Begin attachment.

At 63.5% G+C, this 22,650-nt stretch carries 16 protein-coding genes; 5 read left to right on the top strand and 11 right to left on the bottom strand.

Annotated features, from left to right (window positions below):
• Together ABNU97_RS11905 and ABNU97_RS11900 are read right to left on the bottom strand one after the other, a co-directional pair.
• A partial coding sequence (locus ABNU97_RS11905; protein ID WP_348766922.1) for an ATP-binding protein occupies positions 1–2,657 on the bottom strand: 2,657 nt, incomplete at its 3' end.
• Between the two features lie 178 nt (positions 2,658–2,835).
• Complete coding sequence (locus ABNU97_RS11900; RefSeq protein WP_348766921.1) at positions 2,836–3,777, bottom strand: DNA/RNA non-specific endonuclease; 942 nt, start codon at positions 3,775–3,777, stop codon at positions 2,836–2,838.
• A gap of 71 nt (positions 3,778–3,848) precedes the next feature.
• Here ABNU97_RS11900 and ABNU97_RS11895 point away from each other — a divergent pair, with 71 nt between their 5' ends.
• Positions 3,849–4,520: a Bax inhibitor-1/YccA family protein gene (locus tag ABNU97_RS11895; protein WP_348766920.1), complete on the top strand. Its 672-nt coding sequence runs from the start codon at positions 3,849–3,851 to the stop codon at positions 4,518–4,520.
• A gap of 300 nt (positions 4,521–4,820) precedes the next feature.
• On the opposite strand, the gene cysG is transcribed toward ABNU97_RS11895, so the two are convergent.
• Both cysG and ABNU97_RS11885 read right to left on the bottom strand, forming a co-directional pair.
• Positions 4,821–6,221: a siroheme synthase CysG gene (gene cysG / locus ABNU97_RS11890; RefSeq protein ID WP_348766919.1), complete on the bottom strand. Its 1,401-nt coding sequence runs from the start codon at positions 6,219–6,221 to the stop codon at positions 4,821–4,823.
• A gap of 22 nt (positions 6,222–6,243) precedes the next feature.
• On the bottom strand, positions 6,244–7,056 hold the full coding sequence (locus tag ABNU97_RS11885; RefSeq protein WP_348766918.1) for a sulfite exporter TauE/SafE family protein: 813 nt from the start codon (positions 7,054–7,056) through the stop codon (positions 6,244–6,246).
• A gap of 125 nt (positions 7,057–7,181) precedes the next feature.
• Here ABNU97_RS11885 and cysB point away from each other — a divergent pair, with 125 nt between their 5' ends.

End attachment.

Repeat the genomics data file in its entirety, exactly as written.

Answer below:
At 63.5% G+C, this 22,650-nt stretch carries 16 protein-coding genes; 5 read left to right on the top strand and 11 right to left on the bottom strand.

Annotated features, from left to right (window positions below):
• Together ABNU97_RS11905 and ABNU97_RS11900 are read right to left on the bottom strand one after the other, a co-directional pair.
• A partial coding sequence (locus ABNU97_RS11905; protein ID WP_348766922.1) for an ATP-binding protein occupies positions 1–2,657 on the bottom strand: 2,657 nt, incomplete at its 3' end.
• Between the two features lie 178 nt (positions 2,658–2,835).
• Complete coding sequence (locus ABNU97_RS11900; RefSeq protein WP_348766921.1) at positions 2,836–3,777, bottom strand: DNA/RNA non-specific endonuclease; 942 nt, start codon at positions 3,775–3,777, stop codon at positions 2,836–2,838.
• A gap of 71 nt (positions 3,778–3,848) precedes the next feature.
• Here ABNU97_RS11900 and ABNU97_RS11895 point away from each other — a divergent pair, with 71 nt between their 5' ends.
• Positions 3,849–4,520: a Bax inhibitor-1/YccA family protein gene (locus tag ABNU97_RS11895; protein WP_348766920.1), complete on the top strand. Its 672-nt coding sequence runs from the start codon at positions 3,849–3,851 to the stop codon at positions 4,518–4,520.
• A gap of 300 nt (positions 4,521–4,820) precedes the next feature.
• On the opposite strand, the gene cysG is transcribed toward ABNU97_RS11895, so the two are convergent.
• Both cysG and ABNU97_RS11885 read right to left on the bottom strand, forming a co-directional pair.
• Positions 4,821–6,221: a siroheme synthase CysG gene (gene cysG / locus ABNU97_RS11890; RefSeq protein ID WP_348766919.1), complete on the bottom strand. Its 1,401-nt coding sequence runs from the start codon at positions 6,219–6,221 to the stop codon at positions 4,821–4,823.
• A gap of 22 nt (positions 6,222–6,243) precedes the next feature.
• On the bottom strand, positions 6,244–7,056 hold the full coding sequence (locus tag ABNU97_RS11885; RefSeq protein WP_348766918.1) for a sulfite exporter TauE/SafE family protein: 813 nt from the start codon (positions 7,054–7,056) through the stop codon (positions 6,244–6,246).
• A gap of 125 nt (positions 7,057–7,181) precedes the next feature.
• Here ABNU97_RS11885 and cysB point away from each other — a divergent pair, with 125 nt between their 5' ends.